02/13/05 — A Review: Acrobats please audience

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A Review: Acrobats please audience

By Winkie Lee
Published in News on February 13, 2005 2:09 AM

They did it again!

Members of the Chinese Golden Dragon Acrobats gave an exciting performance that brought frequent applause and cheers from an audience of about 700 people Friday night.

The artists' presentation was the last one in a successful season for Wayne Community Concerts. Held at Dillard School, the acrobats amazed with feats of strength, balance and agility.

It wasn't easy, and it wasn't always perfect. There were a few mistakes, especially during an act in which performers spun objects that resembled spools on long ropes. A few of the spools got away, rolling across the stage.

But, mistakes aside, the performance was worthy of the enthusiastic response the audience gave.

Young men leaped through hoops and tumbled. A woman performed a number of turns and poses while holding a set of glasses on each of her feet, hands, forehead and in her mouth.

Chinese dogs, each made up of two men in a large, colorful costume, performed tricks, and one came down into the audience to rub against people sitting in aisle seats.

Seven women and three men jumped onto and rode a bicycle together, holding out open fans to add even more color and drama to the look.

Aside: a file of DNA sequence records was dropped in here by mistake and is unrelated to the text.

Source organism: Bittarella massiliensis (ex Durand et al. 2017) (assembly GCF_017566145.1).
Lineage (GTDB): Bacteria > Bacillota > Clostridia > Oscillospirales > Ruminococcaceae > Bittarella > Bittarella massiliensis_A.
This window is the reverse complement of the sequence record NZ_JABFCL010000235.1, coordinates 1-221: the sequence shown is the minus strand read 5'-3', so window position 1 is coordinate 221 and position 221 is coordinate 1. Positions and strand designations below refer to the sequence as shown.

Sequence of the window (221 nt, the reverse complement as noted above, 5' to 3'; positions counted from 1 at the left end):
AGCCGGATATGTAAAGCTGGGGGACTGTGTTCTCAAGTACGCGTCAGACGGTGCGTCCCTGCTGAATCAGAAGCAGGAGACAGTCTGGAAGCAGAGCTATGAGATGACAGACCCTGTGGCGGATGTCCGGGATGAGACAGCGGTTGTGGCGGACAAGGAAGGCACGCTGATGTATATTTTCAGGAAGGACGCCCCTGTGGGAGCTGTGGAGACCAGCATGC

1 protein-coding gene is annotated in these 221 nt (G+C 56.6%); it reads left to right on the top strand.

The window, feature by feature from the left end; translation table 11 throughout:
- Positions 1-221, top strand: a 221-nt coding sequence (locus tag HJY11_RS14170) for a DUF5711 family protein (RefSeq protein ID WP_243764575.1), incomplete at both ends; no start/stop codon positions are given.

A woman stood on a board placed on a roller and rolled side to side as she balanced, on her forehead, a long stem topped with three rounded objects. To add to the presentation, she also twirled a hula-hoop around her waist and hoops around her arms at the same time.

Perhaps the presentation that thrilled the audience the most was the chair act, in which a young man did acts of balance and strength on a stack of chairs. As each of the six chairs was added and a balancing pose struck, people applauded. The chairs raised the young man so high into the air that he touched the ceiling.

Members of the Chinese Golden Dragon Acrobats begin training as young as age four. During the first couple of years, they work on balancing, tumbling, dancing, flexibility and strength. Practices last five hours a day and take place six days a week.

After that, the young people begin rehearsing specific acts. Most will give their first performances when they have reached their mid-teens.

In China, these artists have the same status as ballerinas and opera singers have in the Western part of the world. It's easy to see why.

The Chinese Golden Dragon Acrobats' performance Friday was a return visit. The acrobats performed here two years ago. When Wayne Community Concerts asked its subscribers who they would like to see, the Chinese artists were requested again and again.

They were invited back and, from the response they received, are still an audience favorite.